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Nantucket's Short Term Rental War is a 'Neighbor Against Neighbor' pitting!

On Saturday morning, nearly 1000 registered voters swept into four large white tents on a field of play in the elementary school on a 48-sq. mile island off the southern coast of Massachusetts. They were there for the Annual City Meeting, where they voted directly on issues facing the community, as Nantucketers did for centuries. Each chair was taken and latecomers were sitting on the grass or in beach chairs. Children sailed into the sun, and islanders waved cookies and screwed at Town Meeting Moderator Sarah Alger's dry mood. qatar properties

The jovial atmosphere disregarded tensions surrounding one of the agenda items: Article 90, which proposed a considerable reduction in the number and duration of the island's short-term rentals.

The discussion about the proposal quickly became tense. A 33-year-old resident whose family has been the property of Glidden's Island Seafood since 1898, Article 90 sponsor Tobias Glidden delivered a speech in favor of the proposed bylaw. He said that investors who own short-term rentals "extract money from the island just as they extract calamities from the local waters."

Another resident throughout the year, Linda Williams, called Article 90 "rebellious," says her 82 year-old uncle depends on short-term rental income for the maintenance of the island's long-term household. "We may lose the summer home of my family," she said.

On the sides, unable to vote as neither is a full-time resident, there were two men whose power and wealth contributed to fueling the struggle over the proposal, creating a painful community divide.

Petro McCausland, 71, founder of the industrial gas distribution company Airgas, and a long-time summer resident from Nantucket who has an estimated cliff-top compound of approximately $18 million were in one metaphor. He created ACK Now, the group behind Article 90, that short-term rents lead to congestion and noise and prices all year round.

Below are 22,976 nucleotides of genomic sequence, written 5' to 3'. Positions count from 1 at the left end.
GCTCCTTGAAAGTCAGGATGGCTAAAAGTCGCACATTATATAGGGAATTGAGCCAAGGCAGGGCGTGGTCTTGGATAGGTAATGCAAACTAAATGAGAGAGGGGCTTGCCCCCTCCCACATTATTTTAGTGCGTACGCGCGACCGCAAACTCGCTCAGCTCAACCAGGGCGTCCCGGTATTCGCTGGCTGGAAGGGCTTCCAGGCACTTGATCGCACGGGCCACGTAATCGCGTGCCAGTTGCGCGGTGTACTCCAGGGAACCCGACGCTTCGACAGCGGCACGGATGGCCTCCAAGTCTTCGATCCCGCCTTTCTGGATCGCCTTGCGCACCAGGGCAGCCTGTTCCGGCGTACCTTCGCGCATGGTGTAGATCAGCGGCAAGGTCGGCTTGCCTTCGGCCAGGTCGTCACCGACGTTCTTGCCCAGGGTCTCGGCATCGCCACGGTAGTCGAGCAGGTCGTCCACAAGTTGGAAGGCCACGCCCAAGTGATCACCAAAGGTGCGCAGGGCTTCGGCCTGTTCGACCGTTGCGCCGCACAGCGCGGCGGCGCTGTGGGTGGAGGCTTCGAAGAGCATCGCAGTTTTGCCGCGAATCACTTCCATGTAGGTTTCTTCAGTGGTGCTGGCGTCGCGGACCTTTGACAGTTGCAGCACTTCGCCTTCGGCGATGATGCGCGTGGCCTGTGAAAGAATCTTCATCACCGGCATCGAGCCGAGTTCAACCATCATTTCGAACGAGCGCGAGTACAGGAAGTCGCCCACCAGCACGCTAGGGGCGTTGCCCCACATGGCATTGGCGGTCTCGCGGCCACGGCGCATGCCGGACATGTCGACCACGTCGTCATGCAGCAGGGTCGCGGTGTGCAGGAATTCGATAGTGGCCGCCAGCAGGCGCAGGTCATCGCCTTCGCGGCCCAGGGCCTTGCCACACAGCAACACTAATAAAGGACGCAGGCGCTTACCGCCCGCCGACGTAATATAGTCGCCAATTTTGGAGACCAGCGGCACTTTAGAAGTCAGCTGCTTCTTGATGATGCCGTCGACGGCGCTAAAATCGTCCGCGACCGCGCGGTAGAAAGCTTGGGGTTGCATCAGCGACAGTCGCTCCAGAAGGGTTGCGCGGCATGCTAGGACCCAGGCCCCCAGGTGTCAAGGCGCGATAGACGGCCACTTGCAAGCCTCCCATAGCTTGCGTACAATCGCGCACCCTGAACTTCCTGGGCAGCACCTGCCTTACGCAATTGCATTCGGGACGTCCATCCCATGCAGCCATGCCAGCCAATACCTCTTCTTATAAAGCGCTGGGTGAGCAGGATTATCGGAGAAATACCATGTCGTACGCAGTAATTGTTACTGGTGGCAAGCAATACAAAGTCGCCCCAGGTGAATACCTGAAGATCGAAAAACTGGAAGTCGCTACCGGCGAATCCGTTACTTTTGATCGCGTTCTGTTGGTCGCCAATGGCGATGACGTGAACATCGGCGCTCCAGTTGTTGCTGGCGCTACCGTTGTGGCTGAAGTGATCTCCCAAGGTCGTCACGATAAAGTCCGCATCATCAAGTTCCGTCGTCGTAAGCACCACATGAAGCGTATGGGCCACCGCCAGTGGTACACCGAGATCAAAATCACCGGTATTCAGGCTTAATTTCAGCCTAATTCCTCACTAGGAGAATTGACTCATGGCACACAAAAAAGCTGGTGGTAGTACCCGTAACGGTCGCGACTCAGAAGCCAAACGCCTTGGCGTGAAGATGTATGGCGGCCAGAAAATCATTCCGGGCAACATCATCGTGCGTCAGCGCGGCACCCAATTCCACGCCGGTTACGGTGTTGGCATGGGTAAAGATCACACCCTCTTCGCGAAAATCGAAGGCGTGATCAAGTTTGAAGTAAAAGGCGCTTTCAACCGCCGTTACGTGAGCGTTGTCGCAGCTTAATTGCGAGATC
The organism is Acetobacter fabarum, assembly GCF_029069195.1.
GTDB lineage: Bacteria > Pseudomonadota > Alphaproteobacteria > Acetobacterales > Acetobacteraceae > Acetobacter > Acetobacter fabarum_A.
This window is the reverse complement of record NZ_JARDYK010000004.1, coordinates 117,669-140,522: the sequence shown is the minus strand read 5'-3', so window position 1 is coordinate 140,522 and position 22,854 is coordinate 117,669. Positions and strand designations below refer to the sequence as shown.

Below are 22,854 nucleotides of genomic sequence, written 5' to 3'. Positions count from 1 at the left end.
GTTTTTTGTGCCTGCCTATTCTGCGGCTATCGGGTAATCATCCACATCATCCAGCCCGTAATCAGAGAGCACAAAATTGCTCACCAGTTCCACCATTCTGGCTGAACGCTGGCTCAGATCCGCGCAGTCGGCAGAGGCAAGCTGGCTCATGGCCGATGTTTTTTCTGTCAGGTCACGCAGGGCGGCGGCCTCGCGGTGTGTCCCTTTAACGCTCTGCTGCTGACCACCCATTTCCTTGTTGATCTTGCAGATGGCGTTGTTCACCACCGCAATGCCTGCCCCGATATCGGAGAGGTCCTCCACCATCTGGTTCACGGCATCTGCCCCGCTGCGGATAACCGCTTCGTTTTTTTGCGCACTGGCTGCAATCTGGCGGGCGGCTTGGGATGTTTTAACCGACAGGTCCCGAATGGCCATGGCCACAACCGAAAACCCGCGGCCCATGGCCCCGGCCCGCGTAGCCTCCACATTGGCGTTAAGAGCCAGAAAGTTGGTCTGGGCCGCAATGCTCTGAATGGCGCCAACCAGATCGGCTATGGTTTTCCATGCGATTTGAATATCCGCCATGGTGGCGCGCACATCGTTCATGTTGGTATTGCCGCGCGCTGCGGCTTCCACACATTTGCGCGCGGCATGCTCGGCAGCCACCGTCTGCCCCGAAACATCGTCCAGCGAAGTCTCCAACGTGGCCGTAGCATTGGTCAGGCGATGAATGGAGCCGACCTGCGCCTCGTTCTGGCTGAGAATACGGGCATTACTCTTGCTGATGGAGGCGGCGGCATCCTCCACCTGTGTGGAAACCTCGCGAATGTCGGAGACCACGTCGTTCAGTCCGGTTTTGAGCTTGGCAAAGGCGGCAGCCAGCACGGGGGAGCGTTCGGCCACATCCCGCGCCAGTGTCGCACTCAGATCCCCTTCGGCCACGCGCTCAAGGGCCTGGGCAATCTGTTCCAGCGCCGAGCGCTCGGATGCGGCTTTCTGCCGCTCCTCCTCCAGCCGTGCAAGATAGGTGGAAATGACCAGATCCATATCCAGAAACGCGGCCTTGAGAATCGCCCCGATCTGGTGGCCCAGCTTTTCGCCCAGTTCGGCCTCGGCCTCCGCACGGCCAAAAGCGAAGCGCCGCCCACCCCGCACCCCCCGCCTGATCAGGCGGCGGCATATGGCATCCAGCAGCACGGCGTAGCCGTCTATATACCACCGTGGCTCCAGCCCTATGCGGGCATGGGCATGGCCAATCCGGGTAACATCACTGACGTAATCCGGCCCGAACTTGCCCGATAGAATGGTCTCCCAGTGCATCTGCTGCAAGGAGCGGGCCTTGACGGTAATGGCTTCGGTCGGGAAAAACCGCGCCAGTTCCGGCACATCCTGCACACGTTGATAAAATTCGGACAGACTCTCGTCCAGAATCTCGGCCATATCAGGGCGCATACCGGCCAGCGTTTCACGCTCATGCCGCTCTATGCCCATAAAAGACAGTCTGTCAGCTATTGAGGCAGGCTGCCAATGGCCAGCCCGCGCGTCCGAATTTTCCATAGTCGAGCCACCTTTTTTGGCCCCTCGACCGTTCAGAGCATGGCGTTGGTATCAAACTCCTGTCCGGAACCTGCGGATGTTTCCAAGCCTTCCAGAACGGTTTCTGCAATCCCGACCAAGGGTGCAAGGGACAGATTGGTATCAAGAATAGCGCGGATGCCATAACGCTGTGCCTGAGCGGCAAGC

Norman Levenson (77) was also a long-standing resident of Nantucket summer, whose home in Nantucket – including a four-bedroom main house and a one-bedroom guesthouse – is estimated to be about $5 million. The Copley Group owns 13 short-term properties on the island. He founded the Nantucket Economy Protection Alliance, which was funded by the Copley Group. Many local business owners sided with the group of Mr. Levenson and Nantucket Together, another group opposed to Article 90. Mr. Levenson and his allies argued that a reduction in short rent would devastate the tourism-dependent economy and worsen the island's serious scarcity of affordable housing, despite the claims of ACK Now.

The dispute has sparked widespread tensions among local people over access to the island, where almost half of the country is preserved and the astronomical price of the home rises.

"I can't tell you how many years this is the hottest topic on the island," said Mr. Levenson.

Since Mr. McCausland and Mr. Levenson—or about 80 percent of homeowners of the island—can't vote on Nantucket, each of them has launched an aggressive campaign to win support throughout this year. Beginning this autumn, the battle started with local newspapers, telephone calls, lawn signs and social media. The group of Mr. Levenson refused to comment on the contribution made by the Copley Group. Mr. McCausland refused to say how much ACK Now he contributed.

Some Nantucketers didn't like the procedure. Ms. Williams called ACK Now a "smokescreen" focus on affordable housing. She accused Mr. McCausland of elitism at the meeting. "They don't want people, they don't want people...not that's people of their kind."

"I think that's so fascinating to see someone who doesn't live here all year long and who only uses her home a couple of months during the summer, decide what people should do with their homes throughout the year," added Rebecca Chapa, a resident who says she couldn't afford their Nantucket home without Airbnb incomes. She also said she was alarmed by the disagreement in the community that the proposal sowed. "What was disincentive to me was that we are more divided than we are together in our island."

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